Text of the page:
a) The mixing-part.
b) errors, coffee-stains and so on will sometimes cause the blueprint to change in a small way. Most changes are bad, a few are God.
c) A few other things that are not so important for humans and this discussion.
Top 100 Stories of 2009 #61: Child Abuse Leaves Its Mark on Victim’s DNA
by Amy Barth
From the January-February special issue (Discover Magazine); published online December 28, 2009
The brains of people who were abused as children and then commit suicide show DNA modifications that made them particularly sensitive to stress.
Childhood trauma may leave a lasting imprint not just on the psyche but also in the DNA. This news comes from McGill University and the Suicide Brain Bank, a Quebec-based organization that carried out autopsies on suicide victims who had been abused as kids. Across the board, their brains showed DNA modifications that made them particularly sensitive to stress. Although gene variations are primarily inherited at conception, the findings show that environmental impacts can also introduce them later on. “The idea that abuse changes how genes function opens a new window for behavioral and drug therapy,” says study leader and neuroscientist Patrick McGowan.
During periods of adversity, the brain triggers release of cortisol, a hormone responsible for the fight-or-flight response. Due to differential gene expression associated with stress, the brains of child-abuse victims had lower levels of glucocorticoid receptors, McGowan found. Cortisol normally binds to these receptors; with fewer of them present, there is more cortisol and less resilience to feelings of stress.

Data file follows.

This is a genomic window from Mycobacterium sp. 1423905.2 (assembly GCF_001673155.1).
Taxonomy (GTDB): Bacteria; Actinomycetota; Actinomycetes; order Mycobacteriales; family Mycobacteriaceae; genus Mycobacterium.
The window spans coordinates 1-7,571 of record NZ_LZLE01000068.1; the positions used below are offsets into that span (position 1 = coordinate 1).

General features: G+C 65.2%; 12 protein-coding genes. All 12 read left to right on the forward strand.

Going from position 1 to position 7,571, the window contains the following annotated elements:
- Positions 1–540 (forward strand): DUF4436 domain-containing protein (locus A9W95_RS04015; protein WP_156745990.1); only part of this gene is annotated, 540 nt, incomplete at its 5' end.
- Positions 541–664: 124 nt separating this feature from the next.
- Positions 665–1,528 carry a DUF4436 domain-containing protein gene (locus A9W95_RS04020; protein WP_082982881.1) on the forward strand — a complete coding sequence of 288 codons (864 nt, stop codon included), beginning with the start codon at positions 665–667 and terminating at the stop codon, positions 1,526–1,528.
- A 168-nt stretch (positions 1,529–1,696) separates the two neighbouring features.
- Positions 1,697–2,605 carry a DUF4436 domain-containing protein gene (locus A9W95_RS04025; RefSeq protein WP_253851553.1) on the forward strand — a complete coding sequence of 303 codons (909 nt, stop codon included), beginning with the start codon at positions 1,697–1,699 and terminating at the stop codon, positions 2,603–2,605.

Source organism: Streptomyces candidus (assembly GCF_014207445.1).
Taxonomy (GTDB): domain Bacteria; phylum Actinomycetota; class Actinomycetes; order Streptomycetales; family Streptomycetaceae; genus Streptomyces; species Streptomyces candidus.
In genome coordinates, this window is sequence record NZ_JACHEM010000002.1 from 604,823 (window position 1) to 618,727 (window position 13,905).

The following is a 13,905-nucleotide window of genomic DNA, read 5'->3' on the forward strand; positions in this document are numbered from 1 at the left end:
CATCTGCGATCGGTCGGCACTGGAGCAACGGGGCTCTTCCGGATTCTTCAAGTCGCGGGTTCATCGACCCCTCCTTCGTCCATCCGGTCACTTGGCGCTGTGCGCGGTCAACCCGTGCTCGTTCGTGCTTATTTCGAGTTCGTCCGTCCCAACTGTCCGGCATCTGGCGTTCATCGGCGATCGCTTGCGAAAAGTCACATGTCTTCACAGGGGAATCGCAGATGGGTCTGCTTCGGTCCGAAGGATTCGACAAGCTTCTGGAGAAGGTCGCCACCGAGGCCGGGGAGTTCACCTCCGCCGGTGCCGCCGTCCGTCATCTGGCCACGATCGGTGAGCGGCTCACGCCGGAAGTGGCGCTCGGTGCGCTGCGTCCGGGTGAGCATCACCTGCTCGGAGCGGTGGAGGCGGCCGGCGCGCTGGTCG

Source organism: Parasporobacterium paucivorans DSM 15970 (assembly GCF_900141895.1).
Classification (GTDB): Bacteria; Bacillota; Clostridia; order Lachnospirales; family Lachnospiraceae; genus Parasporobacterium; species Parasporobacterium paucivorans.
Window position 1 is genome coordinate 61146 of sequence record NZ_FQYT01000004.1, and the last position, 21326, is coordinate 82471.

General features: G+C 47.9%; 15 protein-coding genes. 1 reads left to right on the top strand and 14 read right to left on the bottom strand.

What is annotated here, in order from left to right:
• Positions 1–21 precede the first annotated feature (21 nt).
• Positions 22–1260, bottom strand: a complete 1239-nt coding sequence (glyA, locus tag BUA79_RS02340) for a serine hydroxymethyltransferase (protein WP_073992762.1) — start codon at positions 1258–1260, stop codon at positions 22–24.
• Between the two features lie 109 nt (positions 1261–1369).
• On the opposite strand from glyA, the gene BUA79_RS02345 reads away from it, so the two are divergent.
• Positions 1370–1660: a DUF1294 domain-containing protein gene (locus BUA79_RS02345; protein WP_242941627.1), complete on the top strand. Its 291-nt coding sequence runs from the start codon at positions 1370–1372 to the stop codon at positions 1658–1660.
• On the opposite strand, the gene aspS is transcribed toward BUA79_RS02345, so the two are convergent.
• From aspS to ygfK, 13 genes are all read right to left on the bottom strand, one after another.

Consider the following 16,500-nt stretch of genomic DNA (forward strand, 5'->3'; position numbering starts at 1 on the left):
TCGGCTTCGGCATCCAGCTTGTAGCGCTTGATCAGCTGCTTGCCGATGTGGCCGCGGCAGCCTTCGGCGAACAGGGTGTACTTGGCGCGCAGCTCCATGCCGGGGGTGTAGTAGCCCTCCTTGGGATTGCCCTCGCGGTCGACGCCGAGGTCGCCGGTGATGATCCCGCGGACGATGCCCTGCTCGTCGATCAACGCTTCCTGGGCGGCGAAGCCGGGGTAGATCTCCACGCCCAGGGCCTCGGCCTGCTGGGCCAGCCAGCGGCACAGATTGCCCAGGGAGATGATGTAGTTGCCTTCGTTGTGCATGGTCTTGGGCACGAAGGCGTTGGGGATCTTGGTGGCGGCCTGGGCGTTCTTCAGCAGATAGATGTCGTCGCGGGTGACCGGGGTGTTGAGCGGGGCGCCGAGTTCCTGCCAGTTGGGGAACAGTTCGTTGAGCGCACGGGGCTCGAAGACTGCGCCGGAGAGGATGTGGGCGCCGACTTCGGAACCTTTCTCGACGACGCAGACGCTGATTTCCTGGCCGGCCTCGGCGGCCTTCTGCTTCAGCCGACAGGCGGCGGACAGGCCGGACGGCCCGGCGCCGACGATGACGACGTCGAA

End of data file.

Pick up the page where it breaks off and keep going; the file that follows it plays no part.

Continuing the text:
In his study, McGowan reviewed medical records and police reports and interviewed family members to determine whether a subject was abused early in life. He then examined the subjects’ brain tissues and found that among those who had been abused, glucocorticoid-receptor expression was reduced by 40 percent. “If we can identify how these changes occur, we can identify those at high risk and ultimately find ways to treat them,” McGowan says.
wow! Thanks for all of these great replies. This whole subject has fascinated the fringes of my mind for a long time and reading all of your opinions and knowledge is interesting to say the least. What's intriguing to me is that we just don't know for sure to what extent DNA affects us at the molecular level and where the imprints begin and end. I still strongly believe that experiences - both positive and negative - imprint on us somehow to the extent that it can be transmitted to our progeny. A lot is made of negative impact, but what about positive? When you're in a place where you're truly happy, I mean deep down happy, can that not have an imprint so that your descendants somehow feel happy where you did? It sounds so ridiculous but at the same time it's an intriguing hypothesis - at least to me!!